Tip 2: You Can't Out-Run It

Everyone knows that brakes don't work as well when wet, that roads are slippery (especially right after the rain starts or on painted lines), and that there's lots of stuff hiding under the water (where you can't see it) that will ruin your wheel or at least give you a flat. It doesn't even need to be mentioned here.

So I won't.

Tip 3: Be Street Legal

As a vehicle, in most states when you are on the road you need a properly visible front and rear light. A lot of cyclists remember to turn on the rear light, but forget about the front. Turn it on -- you may not need it to light up the road, but the car pulling out of the side street ahead of you needs it to keep from hitting you.

Besides, you want to be street-legal, right? If you don't obey all of the traffic laws, how can you become righteously indignant when the cars around you don't? And indignance without righteousness is like Turret's Syndrome without the facial tics -- it's amusing for a while, but soon turns into an Adam Sandler movie.

You may want to put on that bright yellow rain jacket or vest now. You've been carrying it in your bag all summer, anyhow, so I don't need to even mention this.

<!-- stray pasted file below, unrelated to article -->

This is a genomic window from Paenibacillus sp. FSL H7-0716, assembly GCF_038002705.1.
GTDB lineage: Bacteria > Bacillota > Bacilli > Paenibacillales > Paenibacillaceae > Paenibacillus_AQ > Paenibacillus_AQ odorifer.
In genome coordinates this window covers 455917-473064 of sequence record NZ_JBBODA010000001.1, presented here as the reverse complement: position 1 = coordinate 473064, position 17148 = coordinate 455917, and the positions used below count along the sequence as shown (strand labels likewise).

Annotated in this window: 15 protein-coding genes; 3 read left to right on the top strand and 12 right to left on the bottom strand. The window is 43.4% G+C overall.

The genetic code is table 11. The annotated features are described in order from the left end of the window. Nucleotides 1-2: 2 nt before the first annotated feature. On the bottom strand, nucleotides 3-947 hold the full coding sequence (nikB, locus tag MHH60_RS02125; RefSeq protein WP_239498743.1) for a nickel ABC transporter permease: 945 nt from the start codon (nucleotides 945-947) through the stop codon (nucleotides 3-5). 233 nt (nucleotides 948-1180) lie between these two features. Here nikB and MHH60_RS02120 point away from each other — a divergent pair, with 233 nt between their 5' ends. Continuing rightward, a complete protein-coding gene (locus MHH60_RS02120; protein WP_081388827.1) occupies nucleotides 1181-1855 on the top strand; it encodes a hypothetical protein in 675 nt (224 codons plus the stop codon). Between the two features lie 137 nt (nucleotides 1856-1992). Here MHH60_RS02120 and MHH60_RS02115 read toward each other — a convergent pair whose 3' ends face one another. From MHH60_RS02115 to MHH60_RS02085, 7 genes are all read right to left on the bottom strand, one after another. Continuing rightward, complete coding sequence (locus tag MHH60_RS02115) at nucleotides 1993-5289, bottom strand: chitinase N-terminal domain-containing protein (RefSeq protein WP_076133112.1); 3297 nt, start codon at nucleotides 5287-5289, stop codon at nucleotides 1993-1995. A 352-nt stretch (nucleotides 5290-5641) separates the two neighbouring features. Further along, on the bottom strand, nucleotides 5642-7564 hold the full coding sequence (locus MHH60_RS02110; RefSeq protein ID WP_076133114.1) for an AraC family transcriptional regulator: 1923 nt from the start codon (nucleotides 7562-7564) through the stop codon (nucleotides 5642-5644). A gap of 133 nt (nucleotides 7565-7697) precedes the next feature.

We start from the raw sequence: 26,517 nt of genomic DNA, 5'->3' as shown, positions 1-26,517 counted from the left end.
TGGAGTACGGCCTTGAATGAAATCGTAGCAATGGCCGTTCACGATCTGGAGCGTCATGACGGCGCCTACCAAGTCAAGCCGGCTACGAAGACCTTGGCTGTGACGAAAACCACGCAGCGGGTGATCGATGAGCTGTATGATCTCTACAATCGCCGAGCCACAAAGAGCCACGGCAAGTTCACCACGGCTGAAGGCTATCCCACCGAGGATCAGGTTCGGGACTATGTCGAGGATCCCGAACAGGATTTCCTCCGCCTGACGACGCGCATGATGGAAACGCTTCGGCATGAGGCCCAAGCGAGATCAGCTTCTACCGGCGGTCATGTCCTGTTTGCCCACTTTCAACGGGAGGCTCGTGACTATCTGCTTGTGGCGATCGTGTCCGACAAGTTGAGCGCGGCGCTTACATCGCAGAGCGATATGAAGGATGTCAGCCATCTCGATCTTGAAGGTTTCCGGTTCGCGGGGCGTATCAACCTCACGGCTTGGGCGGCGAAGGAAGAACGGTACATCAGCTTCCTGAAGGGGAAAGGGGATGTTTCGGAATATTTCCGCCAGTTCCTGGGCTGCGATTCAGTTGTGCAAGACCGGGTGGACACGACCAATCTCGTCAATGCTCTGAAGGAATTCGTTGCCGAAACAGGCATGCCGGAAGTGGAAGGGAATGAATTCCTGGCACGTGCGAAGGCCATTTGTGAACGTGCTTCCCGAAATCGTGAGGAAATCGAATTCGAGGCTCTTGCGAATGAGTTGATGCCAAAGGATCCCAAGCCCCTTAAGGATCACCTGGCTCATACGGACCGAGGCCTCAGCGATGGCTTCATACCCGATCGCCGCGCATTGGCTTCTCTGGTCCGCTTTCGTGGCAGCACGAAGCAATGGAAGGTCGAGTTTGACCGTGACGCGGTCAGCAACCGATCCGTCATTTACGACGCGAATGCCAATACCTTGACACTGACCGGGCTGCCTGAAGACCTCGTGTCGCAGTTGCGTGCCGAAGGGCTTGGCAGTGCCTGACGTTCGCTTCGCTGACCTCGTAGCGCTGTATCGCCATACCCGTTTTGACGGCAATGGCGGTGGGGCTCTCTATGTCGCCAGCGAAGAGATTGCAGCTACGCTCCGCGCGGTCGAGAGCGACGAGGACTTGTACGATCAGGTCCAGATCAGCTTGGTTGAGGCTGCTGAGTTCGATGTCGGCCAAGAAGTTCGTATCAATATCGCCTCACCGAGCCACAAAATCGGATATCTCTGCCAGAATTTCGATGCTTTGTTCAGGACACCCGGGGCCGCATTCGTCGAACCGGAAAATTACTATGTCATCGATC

So I won't.

Tip 4: Keep Your Stuff Dry

Along with putting yourself under that rain jacket, think about the other things that you want to keep dry ... like your laptop computer, wallet, and signed hardback edition of "Cats Cradle." If nothing else, steal a couple of garbage bags from the office and put these things inside them, then slide this into your backpack.

Rainy afternoons are when I really love my Arkel pannier -- particularly with the rain cover on it. In almost any deluge, it keeps my stuff dry.

Tip 5: Reward Your Ride

When you get home, you will be wet and your legs will be covered in road spew. Go ahead and clean yourself up a bit, and then clean your bike. Wipe off the crud. You may want to pull your seat post and hang your bike upside down to let the water out of the top tube. Not all bikes need this, but if yours does you can save your bottom bracket this way -- and maybe your frame.

After you get all the grit off, displace the remaining water from derailleurs, brakes, shifters, and so forth using a spray penetrating lubricant. I don't like WD-40 for this, but prefer a Teflon-based lubricant like Finish Line, Boeshield T9, or Tri-Flow. After a few shots of this, lube your chain and you're good.

Now you can go inside, shower, put on your smoking jacket and silk pajama bottoms, kick back with a hot toddy, and watch this morning's Tour stage on TiVo. This will put you in the perfect state to ponder one of life's most pressing questions: Is there such a thing as un-natural male enhancement?


  1. SeriousLEE, this was all good stuff. I've been BC'ing for about six or seven years now, and RandoBoy can still teach an old dog a few tricks. (Sit, rollover, fetch ...)

  2. I pack some extra protection in my panniers for deluges (no, not the kind of protection bike guys keep IN their wallets), rather a few garbage bags to protect the client-issued laptop.

  3. mr. ree to you sir ... the inscrutable mr. lee's doppleganger, here